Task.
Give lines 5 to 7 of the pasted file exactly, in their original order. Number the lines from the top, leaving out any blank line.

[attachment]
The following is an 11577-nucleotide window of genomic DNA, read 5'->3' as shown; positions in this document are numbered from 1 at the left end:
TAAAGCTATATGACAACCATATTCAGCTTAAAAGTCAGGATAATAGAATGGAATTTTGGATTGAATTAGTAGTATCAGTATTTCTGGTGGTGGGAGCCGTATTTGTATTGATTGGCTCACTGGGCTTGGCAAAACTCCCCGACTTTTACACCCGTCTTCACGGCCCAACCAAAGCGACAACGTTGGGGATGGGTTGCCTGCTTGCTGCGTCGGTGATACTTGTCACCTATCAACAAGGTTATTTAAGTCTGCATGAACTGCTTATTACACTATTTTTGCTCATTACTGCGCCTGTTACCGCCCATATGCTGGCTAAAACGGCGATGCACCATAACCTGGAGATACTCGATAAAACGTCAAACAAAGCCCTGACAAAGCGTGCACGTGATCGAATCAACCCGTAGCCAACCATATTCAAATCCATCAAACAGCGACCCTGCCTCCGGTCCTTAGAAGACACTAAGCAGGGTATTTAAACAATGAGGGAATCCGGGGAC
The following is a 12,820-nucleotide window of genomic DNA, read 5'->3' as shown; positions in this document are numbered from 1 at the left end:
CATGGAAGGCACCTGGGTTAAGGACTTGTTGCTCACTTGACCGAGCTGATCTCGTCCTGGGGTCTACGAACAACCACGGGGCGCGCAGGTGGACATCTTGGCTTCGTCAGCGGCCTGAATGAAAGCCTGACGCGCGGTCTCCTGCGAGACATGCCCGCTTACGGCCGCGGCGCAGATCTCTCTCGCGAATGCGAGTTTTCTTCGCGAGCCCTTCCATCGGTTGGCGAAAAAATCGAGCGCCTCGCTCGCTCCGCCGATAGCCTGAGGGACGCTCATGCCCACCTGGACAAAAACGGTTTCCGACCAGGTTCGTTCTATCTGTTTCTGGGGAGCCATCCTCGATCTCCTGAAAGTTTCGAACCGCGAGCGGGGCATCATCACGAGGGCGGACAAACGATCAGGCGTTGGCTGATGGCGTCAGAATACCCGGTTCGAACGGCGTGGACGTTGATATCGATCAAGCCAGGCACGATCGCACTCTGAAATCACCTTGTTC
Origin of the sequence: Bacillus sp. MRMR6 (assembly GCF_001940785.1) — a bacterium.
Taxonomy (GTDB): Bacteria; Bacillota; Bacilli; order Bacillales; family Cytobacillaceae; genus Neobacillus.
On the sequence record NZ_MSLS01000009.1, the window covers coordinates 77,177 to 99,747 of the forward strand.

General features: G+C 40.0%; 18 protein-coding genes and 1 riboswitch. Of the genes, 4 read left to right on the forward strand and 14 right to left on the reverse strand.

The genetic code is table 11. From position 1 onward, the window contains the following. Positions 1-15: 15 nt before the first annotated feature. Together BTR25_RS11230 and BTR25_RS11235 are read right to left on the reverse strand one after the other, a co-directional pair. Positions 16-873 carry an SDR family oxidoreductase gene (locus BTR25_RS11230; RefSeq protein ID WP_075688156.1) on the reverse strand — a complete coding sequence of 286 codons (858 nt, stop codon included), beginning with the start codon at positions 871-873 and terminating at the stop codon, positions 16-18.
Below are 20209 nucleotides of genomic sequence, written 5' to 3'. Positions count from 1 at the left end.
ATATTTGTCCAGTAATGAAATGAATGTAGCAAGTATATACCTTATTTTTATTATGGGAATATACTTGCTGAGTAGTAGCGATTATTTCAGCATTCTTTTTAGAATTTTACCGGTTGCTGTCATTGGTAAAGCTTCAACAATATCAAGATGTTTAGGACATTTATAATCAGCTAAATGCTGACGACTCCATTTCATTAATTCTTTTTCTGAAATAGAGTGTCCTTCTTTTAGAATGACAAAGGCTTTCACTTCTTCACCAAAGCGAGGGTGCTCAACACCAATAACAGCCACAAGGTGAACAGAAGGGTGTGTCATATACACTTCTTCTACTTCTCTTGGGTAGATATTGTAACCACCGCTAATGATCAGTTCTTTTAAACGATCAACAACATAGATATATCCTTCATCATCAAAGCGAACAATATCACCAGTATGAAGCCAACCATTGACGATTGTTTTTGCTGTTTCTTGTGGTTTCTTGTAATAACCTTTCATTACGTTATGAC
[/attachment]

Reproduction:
Origin of the sequence: Bacillus sp. MRMR6 (assembly GCF_001940785.1) — a bacterium.
Taxonomy (GTDB): Bacteria; Bacillota; Bacilli; order Bacillales; family Cytobacillaceae; genus Neobacillus.
On the sequence record NZ_MSLS01000009.1, the window covers coordinates 77,177 to 99,747 of the forward strand.